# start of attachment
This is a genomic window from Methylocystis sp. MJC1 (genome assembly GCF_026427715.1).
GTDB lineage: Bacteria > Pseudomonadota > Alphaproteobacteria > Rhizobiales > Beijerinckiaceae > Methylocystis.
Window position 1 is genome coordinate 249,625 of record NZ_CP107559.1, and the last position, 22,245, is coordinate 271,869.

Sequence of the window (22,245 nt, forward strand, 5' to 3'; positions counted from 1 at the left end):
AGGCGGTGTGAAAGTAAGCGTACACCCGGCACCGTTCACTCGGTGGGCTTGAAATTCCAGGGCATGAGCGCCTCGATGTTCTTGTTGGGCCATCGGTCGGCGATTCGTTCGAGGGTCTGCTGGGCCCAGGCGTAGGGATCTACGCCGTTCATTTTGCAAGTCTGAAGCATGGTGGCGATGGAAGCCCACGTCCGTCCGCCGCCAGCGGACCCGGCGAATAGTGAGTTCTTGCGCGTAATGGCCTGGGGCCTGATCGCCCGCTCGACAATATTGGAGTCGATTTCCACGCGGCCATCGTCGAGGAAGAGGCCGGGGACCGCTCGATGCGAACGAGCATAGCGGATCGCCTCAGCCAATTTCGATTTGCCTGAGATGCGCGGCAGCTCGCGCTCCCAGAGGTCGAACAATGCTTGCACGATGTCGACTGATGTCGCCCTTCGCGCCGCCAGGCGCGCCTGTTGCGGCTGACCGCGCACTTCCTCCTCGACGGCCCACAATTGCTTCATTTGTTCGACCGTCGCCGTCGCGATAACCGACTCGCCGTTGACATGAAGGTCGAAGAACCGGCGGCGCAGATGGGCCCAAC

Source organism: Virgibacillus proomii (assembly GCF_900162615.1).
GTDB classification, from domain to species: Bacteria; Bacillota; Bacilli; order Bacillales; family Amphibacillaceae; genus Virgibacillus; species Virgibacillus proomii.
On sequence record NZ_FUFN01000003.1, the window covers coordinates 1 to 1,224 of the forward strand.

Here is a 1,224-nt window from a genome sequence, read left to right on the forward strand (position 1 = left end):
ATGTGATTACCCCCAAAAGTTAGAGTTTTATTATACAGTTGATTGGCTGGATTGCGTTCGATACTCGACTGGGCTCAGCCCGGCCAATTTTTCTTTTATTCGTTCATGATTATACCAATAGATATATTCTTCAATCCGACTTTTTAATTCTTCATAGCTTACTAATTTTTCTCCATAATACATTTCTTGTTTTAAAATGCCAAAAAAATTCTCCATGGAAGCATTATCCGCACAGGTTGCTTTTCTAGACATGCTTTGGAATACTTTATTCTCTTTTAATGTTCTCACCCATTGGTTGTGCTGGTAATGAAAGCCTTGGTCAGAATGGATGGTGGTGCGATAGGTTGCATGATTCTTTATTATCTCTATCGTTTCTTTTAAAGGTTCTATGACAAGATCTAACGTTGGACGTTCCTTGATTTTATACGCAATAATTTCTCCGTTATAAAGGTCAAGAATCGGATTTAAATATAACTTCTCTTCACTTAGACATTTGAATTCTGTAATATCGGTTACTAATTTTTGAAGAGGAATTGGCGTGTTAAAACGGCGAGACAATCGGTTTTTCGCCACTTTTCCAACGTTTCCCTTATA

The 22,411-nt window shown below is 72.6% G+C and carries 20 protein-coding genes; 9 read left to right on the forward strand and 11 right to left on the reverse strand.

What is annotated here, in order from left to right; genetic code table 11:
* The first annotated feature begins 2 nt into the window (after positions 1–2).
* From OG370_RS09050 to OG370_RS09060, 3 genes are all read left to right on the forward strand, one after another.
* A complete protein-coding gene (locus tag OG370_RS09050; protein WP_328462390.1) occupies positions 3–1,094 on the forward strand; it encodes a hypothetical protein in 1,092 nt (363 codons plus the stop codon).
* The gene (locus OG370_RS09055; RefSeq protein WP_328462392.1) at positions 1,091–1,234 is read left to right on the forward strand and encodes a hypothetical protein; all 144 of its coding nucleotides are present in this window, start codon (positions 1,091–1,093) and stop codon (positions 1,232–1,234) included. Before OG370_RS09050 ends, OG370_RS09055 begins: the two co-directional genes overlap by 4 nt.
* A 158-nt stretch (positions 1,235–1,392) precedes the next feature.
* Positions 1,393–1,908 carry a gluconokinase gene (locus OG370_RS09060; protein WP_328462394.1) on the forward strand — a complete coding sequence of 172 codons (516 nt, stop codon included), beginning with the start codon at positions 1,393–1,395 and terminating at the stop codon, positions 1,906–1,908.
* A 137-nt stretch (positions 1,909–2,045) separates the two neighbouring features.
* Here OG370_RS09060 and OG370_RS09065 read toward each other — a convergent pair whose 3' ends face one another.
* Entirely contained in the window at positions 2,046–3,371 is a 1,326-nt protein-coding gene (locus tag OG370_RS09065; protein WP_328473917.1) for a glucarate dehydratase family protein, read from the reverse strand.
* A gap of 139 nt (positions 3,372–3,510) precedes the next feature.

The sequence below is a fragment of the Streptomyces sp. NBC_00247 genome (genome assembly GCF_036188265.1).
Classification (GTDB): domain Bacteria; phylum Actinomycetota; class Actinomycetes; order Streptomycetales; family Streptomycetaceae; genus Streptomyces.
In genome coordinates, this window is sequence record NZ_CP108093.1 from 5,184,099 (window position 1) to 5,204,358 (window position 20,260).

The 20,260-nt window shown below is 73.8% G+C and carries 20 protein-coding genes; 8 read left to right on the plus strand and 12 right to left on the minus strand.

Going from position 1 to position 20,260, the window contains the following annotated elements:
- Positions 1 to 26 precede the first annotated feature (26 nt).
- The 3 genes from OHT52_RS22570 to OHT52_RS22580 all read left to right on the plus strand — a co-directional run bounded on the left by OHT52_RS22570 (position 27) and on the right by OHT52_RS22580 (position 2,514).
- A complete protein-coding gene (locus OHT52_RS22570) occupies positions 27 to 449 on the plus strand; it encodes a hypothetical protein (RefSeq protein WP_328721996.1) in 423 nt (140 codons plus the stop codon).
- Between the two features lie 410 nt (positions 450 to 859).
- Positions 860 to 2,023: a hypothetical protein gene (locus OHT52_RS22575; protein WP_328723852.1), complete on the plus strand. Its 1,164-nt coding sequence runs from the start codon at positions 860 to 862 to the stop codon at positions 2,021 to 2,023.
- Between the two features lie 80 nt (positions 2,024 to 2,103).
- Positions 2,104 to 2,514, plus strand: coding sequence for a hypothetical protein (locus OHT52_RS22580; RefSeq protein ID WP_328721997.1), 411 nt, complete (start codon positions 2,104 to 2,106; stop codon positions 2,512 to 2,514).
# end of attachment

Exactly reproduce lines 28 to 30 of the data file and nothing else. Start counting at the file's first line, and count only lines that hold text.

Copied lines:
- Positions 1 to 26 precede the first annotated feature (26 nt).
- The 3 genes from OHT52_RS22570 to OHT52_RS22580 all read left to right on the plus strand — a co-directional run bounded on the left by OHT52_RS22570 (position 27) and on the right by OHT52_RS22580 (position 2,514).
- A complete protein-coding gene (locus OHT52_RS22570) occupies positions 27 to 449 on the plus strand; it encodes a hypothetical protein (RefSeq protein WP_328721996.1) in 423 nt (140 codons plus the stop codon).